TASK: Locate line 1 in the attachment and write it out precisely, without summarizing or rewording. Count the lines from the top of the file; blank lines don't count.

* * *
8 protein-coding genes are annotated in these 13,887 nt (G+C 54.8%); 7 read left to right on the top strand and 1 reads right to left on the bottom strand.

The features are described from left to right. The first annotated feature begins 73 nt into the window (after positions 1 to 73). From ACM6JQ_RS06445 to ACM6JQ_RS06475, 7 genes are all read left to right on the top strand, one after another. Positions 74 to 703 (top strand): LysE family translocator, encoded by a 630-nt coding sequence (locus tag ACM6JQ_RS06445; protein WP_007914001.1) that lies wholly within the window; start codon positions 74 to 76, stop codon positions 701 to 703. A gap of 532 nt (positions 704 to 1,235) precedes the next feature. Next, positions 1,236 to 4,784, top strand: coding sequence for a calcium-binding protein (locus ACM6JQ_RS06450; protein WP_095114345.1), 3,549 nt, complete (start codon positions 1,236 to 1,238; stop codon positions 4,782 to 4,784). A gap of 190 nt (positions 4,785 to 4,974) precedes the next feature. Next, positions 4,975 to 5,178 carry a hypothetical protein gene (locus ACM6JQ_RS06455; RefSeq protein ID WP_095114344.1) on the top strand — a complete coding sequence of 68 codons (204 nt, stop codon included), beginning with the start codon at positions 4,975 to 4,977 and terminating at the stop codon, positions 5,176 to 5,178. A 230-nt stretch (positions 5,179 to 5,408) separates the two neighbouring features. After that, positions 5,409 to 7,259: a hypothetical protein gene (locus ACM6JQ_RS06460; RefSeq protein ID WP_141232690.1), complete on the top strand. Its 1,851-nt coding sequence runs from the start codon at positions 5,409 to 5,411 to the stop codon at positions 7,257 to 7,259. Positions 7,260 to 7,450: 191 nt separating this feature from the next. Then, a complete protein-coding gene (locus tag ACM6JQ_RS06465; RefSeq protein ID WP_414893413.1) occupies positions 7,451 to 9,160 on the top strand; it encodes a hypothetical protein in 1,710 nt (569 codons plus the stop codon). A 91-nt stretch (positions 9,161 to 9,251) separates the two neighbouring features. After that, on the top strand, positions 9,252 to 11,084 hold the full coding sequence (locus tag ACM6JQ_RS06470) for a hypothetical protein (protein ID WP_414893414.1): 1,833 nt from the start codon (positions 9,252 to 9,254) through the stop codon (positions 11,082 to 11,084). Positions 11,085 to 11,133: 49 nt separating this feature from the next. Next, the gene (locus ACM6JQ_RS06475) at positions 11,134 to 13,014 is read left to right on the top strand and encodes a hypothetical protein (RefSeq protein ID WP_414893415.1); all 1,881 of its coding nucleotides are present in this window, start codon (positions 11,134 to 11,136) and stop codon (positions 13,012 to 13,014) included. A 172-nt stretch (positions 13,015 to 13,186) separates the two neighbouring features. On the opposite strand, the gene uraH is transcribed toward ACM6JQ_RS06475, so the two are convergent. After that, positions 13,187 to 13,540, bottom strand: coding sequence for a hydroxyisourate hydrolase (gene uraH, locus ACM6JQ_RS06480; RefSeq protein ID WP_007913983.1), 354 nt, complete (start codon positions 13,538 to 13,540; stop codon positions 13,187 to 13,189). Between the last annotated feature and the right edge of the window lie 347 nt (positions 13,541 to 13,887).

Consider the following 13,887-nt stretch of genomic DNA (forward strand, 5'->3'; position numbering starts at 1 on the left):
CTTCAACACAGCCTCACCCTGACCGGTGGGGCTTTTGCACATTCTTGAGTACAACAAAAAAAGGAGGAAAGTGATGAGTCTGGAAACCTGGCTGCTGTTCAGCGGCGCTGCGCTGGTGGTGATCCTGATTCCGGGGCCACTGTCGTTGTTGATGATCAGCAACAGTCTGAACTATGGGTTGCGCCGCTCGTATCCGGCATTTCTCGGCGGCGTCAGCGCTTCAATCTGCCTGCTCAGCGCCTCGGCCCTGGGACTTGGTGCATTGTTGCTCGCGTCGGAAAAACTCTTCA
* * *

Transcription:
8 protein-coding genes are annotated in these 13,887 nt (G+C 54.8%); 7 read left to right on the top strand and 1 reads right to left on the bottom strand.